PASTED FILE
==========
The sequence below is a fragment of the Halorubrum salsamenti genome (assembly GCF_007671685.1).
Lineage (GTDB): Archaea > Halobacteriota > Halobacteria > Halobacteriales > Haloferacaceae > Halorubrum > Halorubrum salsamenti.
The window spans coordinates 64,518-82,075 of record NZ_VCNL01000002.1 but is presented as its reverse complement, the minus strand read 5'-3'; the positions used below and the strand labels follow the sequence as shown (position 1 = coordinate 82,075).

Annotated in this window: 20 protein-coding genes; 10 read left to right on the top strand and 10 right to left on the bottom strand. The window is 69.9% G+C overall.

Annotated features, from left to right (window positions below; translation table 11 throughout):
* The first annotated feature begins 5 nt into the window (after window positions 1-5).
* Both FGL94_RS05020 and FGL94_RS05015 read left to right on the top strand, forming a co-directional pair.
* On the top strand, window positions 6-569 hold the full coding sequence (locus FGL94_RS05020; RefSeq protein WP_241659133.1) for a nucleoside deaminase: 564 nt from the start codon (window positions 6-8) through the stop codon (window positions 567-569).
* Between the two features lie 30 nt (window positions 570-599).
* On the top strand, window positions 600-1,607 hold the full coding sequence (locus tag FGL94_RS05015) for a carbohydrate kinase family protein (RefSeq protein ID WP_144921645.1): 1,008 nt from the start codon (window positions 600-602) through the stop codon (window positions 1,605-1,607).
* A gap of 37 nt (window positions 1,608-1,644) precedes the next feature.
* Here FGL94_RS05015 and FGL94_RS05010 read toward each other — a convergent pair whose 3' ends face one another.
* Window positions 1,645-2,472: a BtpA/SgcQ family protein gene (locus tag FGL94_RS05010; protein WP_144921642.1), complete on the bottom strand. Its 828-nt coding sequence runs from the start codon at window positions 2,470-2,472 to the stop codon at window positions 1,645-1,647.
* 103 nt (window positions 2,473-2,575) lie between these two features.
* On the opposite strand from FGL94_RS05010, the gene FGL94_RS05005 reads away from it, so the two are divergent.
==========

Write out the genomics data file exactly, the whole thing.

The sequence below is a fragment of the Halorubrum salsamenti genome (assembly GCF_007671685.1).
Lineage (GTDB): Archaea > Halobacteriota > Halobacteria > Halobacteriales > Haloferacaceae > Halorubrum > Halorubrum salsamenti.
The window spans coordinates 64,518-82,075 of record NZ_VCNL01000002.1 but is presented as its reverse complement, the minus strand read 5'-3'; the positions used below and the strand labels follow the sequence as shown (position 1 = coordinate 82,075).

Annotated in this window: 20 protein-coding genes; 10 read left to right on the top strand and 10 right to left on the bottom strand. The window is 69.9% G+C overall.

Annotated features, from left to right (window positions below; translation table 11 throughout):
* The first annotated feature begins 5 nt into the window (after window positions 1-5).
* Both FGL94_RS05020 and FGL94_RS05015 read left to right on the top strand, forming a co-directional pair.
* On the top strand, window positions 6-569 hold the full coding sequence (locus FGL94_RS05020; RefSeq protein WP_241659133.1) for a nucleoside deaminase: 564 nt from the start codon (window positions 6-8) through the stop codon (window positions 567-569).
* Between the two features lie 30 nt (window positions 570-599).
* On the top strand, window positions 600-1,607 hold the full coding sequence (locus tag FGL94_RS05015) for a carbohydrate kinase family protein (RefSeq protein ID WP_144921645.1): 1,008 nt from the start codon (window positions 600-602) through the stop codon (window positions 1,605-1,607).
* A gap of 37 nt (window positions 1,608-1,644) precedes the next feature.
* Here FGL94_RS05015 and FGL94_RS05010 read toward each other — a convergent pair whose 3' ends face one another.
* Window positions 1,645-2,472: a BtpA/SgcQ family protein gene (locus tag FGL94_RS05010; protein WP_144921642.1), complete on the bottom strand. Its 828-nt coding sequence runs from the start codon at window positions 2,470-2,472 to the stop codon at window positions 1,645-1,647.
* 103 nt (window positions 2,473-2,575) lie between these two features.
* On the opposite strand from FGL94_RS05010, the gene FGL94_RS05005 reads away from it, so the two are divergent.